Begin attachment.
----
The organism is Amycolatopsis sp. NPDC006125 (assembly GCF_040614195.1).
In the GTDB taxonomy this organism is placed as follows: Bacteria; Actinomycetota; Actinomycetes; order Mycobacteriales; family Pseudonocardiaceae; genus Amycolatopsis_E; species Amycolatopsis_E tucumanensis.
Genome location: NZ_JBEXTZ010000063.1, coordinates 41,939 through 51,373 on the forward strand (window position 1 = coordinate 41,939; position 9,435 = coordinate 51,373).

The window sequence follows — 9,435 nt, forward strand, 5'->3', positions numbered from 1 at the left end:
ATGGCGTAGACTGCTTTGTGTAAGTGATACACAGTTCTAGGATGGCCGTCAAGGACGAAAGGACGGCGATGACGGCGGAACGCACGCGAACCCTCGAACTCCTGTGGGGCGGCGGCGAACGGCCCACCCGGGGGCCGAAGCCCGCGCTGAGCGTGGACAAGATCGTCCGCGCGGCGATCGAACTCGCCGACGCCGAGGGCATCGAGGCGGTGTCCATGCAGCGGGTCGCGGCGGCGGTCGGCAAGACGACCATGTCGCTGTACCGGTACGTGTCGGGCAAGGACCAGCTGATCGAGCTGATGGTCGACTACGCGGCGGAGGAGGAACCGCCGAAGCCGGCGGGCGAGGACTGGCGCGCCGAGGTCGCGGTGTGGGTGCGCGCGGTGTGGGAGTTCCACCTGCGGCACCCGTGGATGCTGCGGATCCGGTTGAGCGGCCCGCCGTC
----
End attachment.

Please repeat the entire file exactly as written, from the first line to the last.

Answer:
The organism is Amycolatopsis sp. NPDC006125 (assembly GCF_040614195.1).
In the GTDB taxonomy this organism is placed as follows: Bacteria; Actinomycetota; Actinomycetes; order Mycobacteriales; family Pseudonocardiaceae; genus Amycolatopsis_E; species Amycolatopsis_E tucumanensis.
Genome location: NZ_JBEXTZ010000063.1, coordinates 41,939 through 51,373 on the forward strand (window position 1 = coordinate 41,939; position 9,435 = coordinate 51,373).

The window sequence follows — 9,435 nt, forward strand, 5'->3', positions numbered from 1 at the left end:
ATGGCGTAGACTGCTTTGTGTAAGTGATACACAGTTCTAGGATGGCCGTCAAGGACGAAAGGACGGCGATGACGGCGGAACGCACGCGAACCCTCGAACTCCTGTGGGGCGGCGGCGAACGGCCCACCCGGGGGCCGAAGCCCGCGCTGAGCGTGGACAAGATCGTCCGCGCGGCGATCGAACTCGCCGACGCCGAGGGCATCGAGGCGGTGTCCATGCAGCGGGTCGCGGCGGCGGTCGGCAAGACGACCATGTCGCTGTACCGGTACGTGTCGGGCAAGGACCAGCTGATCGAGCTGATGGTCGACTACGCGGCGGAGGAGGAACCGCCGAAGCCGGCGGGCGAGGACTGGCGCGCCGAGGTCGCGGTGTGGGTGCGCGCGGTGTGGGAGTTCCACCTGCGGCACCCGTGGATGCTGCGGATCCGGTTGAGCGGCCCGCCGTC